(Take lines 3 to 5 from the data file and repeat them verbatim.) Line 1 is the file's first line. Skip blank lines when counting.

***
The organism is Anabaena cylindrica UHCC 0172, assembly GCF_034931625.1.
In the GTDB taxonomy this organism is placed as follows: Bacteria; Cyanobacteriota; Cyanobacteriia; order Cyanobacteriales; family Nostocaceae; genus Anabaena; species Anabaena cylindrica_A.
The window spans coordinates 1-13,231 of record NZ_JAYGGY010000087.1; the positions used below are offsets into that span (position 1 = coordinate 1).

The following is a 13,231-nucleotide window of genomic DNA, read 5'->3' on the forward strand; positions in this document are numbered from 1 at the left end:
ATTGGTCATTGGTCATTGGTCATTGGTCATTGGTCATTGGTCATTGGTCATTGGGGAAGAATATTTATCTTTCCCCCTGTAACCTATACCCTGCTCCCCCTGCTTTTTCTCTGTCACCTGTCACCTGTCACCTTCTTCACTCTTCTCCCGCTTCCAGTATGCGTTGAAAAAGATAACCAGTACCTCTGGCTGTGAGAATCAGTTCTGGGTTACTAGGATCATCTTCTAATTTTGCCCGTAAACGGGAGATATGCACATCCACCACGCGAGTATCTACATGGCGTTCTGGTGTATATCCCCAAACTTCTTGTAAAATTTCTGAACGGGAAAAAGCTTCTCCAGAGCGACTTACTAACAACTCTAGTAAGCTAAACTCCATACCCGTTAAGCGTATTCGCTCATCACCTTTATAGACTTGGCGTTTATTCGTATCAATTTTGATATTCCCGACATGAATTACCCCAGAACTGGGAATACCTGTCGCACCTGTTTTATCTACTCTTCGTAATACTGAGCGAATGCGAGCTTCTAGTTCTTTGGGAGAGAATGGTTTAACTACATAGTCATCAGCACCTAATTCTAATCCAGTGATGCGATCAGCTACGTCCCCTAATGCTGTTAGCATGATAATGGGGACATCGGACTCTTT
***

The window spans coordinates 1-13,231 of record NZ_JAYGGY010000087.1; the positions used below are offsets into that span (position 1 = coordinate 1).

The following is a 13,231-nucleotide window of genomic DNA, read 5'->3' on the forward strand; positions in this document are numbered from 1 at the left end:
ATTGGTCATTGGTCATTGGTCATTGGTCATTGGTCATTGGTCATTGGTCATTGGGGAAGAATATTTATCTTTCCCCCTGTAACCTATACCCTGCTCCCCCTGCTTTTTCTCTGTCACCTGTCACCTGTCACCTTCTTCACTCTTCTCCCGCTTCCAGTATGCGTTGAAAAAGATAACCAGTACCTCTGGCTGTGAGAATCAGTTCTGGGTTACTAGGATCATCTTCTAATTTTGCCCGTAAACGGGAGATATGCACATCCACCACGCGAGTATCTACATGGCGTTCTGGTGTATATCCCCAAACTTCTTGTAAAATTTCTGAACGGGAAAAAGCTTCTCCAGAGCGACTTACTAACAACTCTAGTAAGCTAAACTCCATACCCGTTAAGCGTATTCGCTCATCACCTTTATAGACTTGGCGTTTATTCGTATCAATTTTGATATTCCCGACATGAATTACCCCAGAACTGGGAATACCTGTCGCACCTGTTTTATCTACTCTTCGTAATACTGAGCGAATGCGAGCTTCTAGTTCTTTGGGAGAGAATGGTTTAACTACATAGTCATCAGCACCTAATTCTAATCCAGTGATGCGATCAGCTACGTCCCCTAATGCTGTTAGCATGATAATGGGGACATCGGACTCTTT